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Book Review: The Global Vegan Family Cookbook

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October 2, 2013

By Cindy Koczy, NW VEG Board Member

The Global Vegan Family Cookbook, written by Chef Brian P. McCarthy and published by Lantern, is the exciting new international follow-up to The Vegan Family Cookbook, a cookbook that has been a staple in vegan kitchens across the country since its publication in 2005.

Brian has been a professional cook since 1982. He and his wife had already dropped red meat, dairy, and eggs because of health reasons until, in 1995, they decided to adopt a vegan diet. “That was 18 years ago, and at the time we did not even know there was a name for the diet,” Brian said. And so his kitchen became the test kitchen for what would turn into hundreds of delicious vegan recipes, and his family would be the willing taste testers!

He resided in Hillsboro (where I met him eight years ago) before accepting a job last year as a chef for Bon Appetit Management Company at MIT and becoming an instructor for The Cambridge School of Culinary Arts. He greatly enjoys the work and says "Cooking vegan food for MIT students is rewarding. While they feed their minds, I get to feed their bodies. The students are very educated, adventuresome, and respectful, and many of them eat vegan or vegetarian."

The Global Vegan Family Cookbook took him five years to complete, and I must say, it was well worth the wait! He cooks it up vegan from every corner of the world with over 300 recipes. You will enjoy his easy to prepare and follow recipes and international flair. Recipes come from Italy, Japan, Russia, Belarus, Africa, England, Greece, Hungary, Hawaii, Canada, Portugal, Switzerland, and everywhere in between. Look for scalloped potatoes, Quiche Lorraine, and a mushroom leek galette from France; a twist on Chinese Kung Pao with eggplant; a sweet mango lassi and unleavened cumin naan from India; bubble tea from Taiwan; a cornmeal Coo Coo dish from the Caribbean for those who like okra; and unique creations like eggplant with tamarind, spare “Ribz” with plum sauce, and even ginger apple soda. Brian hasn't forgotten his love for the Pacific Northwest - his blackberry pie and blueberry bon bons were inspired by local berries! His Thai pumpkin coconut sauce over tofu, brown rice, and veggies is delicious and my mouth waters as I look forward to the coconut lime bean pudding made with adzuki beans! I can't say I've ever tasted plantains with mole sauce, roasted yam enchiladas with tomatillo sauce, vegetable vindaloo, or Tandoori tofu, but I am inspired by Chef Brian's recipes and they will be in my future meal planning. There are also several useful bread recipes included. If you have been wondering how to make your own focaccia, pita, doughnuts, or ciabatta, or if you can't live without steamed buns - it's all in this book.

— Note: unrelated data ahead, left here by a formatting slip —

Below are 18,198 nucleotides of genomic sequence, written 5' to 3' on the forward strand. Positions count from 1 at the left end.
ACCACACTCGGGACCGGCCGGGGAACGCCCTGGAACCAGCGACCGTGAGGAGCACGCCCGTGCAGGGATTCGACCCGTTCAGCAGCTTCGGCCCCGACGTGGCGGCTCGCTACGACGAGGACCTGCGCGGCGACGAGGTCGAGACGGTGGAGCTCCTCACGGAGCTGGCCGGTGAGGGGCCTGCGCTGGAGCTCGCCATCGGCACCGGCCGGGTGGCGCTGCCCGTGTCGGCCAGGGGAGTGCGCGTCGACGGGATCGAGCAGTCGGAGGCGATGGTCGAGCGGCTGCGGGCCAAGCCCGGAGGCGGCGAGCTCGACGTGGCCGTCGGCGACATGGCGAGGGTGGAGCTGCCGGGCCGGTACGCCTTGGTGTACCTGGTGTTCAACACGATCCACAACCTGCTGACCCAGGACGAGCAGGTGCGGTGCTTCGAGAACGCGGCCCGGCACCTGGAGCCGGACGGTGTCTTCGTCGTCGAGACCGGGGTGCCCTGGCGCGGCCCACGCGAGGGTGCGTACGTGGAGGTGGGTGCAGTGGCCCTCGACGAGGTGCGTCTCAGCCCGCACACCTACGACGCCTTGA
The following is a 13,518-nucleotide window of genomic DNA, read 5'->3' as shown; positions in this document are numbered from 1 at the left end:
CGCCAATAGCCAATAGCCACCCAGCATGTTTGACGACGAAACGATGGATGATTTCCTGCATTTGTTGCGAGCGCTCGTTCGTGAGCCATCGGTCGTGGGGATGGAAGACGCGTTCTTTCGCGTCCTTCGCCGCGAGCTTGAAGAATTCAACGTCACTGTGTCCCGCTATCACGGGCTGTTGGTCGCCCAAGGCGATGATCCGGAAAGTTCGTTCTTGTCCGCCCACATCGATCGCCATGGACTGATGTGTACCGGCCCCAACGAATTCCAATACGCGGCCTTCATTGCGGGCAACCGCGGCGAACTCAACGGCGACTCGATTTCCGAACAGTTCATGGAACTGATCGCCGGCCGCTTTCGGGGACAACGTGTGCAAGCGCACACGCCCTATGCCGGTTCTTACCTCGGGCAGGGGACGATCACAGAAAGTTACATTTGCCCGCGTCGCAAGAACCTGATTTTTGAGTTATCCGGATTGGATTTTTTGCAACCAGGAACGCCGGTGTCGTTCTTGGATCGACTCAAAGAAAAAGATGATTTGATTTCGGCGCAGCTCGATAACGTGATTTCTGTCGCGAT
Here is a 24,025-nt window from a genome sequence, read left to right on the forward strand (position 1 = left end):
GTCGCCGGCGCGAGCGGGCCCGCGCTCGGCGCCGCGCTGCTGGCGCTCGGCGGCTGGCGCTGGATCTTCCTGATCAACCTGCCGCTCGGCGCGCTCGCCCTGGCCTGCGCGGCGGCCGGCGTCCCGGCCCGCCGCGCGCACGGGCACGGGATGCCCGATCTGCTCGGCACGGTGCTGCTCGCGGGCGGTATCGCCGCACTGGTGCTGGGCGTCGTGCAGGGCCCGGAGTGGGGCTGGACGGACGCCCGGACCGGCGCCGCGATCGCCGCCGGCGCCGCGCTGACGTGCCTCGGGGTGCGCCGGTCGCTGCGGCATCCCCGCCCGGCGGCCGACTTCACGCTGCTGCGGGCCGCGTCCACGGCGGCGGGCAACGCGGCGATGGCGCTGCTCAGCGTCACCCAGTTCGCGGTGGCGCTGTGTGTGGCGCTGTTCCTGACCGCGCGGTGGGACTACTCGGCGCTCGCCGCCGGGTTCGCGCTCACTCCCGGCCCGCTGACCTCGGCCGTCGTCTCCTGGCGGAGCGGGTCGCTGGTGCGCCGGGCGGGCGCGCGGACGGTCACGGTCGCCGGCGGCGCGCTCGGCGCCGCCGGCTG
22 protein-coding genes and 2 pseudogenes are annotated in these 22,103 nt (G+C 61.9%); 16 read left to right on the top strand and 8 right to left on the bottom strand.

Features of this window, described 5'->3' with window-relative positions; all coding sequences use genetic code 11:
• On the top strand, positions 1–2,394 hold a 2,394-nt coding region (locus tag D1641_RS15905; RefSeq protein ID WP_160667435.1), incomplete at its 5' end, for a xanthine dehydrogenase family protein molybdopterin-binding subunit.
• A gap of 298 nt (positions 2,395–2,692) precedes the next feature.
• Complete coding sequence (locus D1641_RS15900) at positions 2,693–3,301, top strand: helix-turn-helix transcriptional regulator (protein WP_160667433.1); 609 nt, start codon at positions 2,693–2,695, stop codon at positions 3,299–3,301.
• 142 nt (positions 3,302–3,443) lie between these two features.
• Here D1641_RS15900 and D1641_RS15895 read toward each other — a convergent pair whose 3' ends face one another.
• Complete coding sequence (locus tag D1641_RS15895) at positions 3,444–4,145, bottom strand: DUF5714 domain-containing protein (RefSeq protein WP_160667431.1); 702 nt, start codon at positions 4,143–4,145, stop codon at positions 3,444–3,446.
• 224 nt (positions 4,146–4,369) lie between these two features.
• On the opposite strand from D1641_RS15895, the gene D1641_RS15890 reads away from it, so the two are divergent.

And who needs eggs, cheese, meat, and milk when the vegan diet has been proven to be the healthiest choice available? As I like to say, no animal has to die in order for me to live! We can choose to eat well with healthy ingredients that are good for all, human and non-human animals alike, and The Global Vegan Family Cookbook makes it easy and delicious.

Thanks Chef Brian for taking us on a culinary trip around the world. The book took incredible dedication and will result in many delightful, humane meals shared with family and friends. It's a win-win for all!

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